PARENTS have been urged to vaccinate children after an outbreak of whooping cough claimed the lives of two babies.
Whooping cough cases have surged by almost 74pc this year, with babies under six months most likely to be hospitalised.
Two babies have already died from the condition and 125 children have been hospitalised in the first 10 months of this year.
Parents are being warned by the Health Protection Surveillance Centre to vaccinate children as early as possible.
Figures from the HPSC show that 398 cases of whooping cough have been notified so far this year, compared to 229 for the whole of 2011.
The biggest group -- 131 cases -- was for babies under six months of age and the increase in the infection has been reported right across the country.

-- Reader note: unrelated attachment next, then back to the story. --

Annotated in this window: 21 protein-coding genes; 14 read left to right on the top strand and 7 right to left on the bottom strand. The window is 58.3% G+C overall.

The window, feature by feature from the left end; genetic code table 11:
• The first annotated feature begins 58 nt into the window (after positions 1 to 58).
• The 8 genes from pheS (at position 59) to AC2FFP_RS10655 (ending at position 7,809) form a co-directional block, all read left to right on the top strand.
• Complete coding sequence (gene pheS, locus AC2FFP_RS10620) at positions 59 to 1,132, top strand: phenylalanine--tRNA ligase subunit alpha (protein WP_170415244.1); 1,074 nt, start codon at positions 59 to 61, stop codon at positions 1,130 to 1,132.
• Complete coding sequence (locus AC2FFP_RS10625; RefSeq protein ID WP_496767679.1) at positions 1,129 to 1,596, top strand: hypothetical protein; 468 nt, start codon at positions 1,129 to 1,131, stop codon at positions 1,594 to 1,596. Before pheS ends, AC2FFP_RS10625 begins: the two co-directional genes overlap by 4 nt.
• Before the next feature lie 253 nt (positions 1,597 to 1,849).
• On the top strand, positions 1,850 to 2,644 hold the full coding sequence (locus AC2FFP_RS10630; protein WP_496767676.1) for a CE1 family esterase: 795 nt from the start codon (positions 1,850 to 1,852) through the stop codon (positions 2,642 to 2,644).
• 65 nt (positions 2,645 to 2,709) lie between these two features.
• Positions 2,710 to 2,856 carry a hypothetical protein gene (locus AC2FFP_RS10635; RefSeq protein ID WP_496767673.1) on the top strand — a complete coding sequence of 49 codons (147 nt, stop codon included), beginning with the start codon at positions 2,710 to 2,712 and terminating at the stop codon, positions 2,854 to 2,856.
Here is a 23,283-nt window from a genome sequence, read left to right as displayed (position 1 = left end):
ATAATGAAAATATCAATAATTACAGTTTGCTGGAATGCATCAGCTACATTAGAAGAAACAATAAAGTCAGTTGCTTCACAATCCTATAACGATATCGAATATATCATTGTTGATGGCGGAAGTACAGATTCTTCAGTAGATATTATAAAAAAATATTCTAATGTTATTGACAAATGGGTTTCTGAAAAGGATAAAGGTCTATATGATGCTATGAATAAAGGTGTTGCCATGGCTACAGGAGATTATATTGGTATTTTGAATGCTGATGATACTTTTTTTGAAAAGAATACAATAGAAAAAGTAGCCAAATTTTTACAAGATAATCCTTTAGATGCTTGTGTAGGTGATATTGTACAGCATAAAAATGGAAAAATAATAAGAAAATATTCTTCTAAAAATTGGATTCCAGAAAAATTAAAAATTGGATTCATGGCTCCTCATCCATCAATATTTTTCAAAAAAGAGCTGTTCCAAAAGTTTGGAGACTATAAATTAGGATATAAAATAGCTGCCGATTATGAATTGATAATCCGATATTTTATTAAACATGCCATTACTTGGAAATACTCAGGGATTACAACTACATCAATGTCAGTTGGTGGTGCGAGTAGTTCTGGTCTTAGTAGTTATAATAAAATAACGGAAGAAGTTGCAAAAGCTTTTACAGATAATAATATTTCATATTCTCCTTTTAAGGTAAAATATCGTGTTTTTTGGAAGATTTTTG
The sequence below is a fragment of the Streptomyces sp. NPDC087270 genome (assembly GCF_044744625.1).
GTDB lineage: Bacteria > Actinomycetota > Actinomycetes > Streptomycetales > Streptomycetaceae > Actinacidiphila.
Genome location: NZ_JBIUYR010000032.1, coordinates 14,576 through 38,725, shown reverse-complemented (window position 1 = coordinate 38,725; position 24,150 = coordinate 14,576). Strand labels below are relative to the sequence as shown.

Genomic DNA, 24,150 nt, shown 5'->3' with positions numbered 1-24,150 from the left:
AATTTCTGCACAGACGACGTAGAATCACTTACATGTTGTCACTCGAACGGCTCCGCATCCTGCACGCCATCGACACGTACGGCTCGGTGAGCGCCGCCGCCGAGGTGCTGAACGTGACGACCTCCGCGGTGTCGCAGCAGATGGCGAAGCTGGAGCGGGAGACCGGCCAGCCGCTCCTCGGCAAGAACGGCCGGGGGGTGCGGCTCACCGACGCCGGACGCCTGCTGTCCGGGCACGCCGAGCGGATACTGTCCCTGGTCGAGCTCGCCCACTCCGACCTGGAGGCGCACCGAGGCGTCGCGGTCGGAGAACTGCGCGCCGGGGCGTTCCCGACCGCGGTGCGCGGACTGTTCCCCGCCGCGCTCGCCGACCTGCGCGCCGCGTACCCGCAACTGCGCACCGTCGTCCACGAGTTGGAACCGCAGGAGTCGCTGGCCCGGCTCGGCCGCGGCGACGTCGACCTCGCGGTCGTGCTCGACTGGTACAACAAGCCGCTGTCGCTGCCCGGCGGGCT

Although the uptake of whooping cough vaccination has reached 91pc nationally for children under 12 months and 95pc for those under two years, the HPSC is urging parents to make sure babies are vaccinated as early as possible.
The vaccination schedule is an injection at two, four and six months with a booster dose at 4-5 years of age.
But by 12 months about one in 10 children have still not received the recommended number of doses.
A scheme is also being rolled out over the next year to give booster doses to all school children aged between 11 and 14.
The HPSC says the current surge in whooping cough cases is of "serious concern".
Dr Suzanne Cotter of the centre stresses that "even one dose of the vaccine will start to protect babies. We are reminding parents to make sure their children are up to date.
"Parents may wonder what difference waiting a couple of weeks will make, but it could make a big difference to the health of their babies."
Outbreaks have also been reported in the UK and other countries. Experts are unclear as to the exact reason for the resurgence of whooping cough.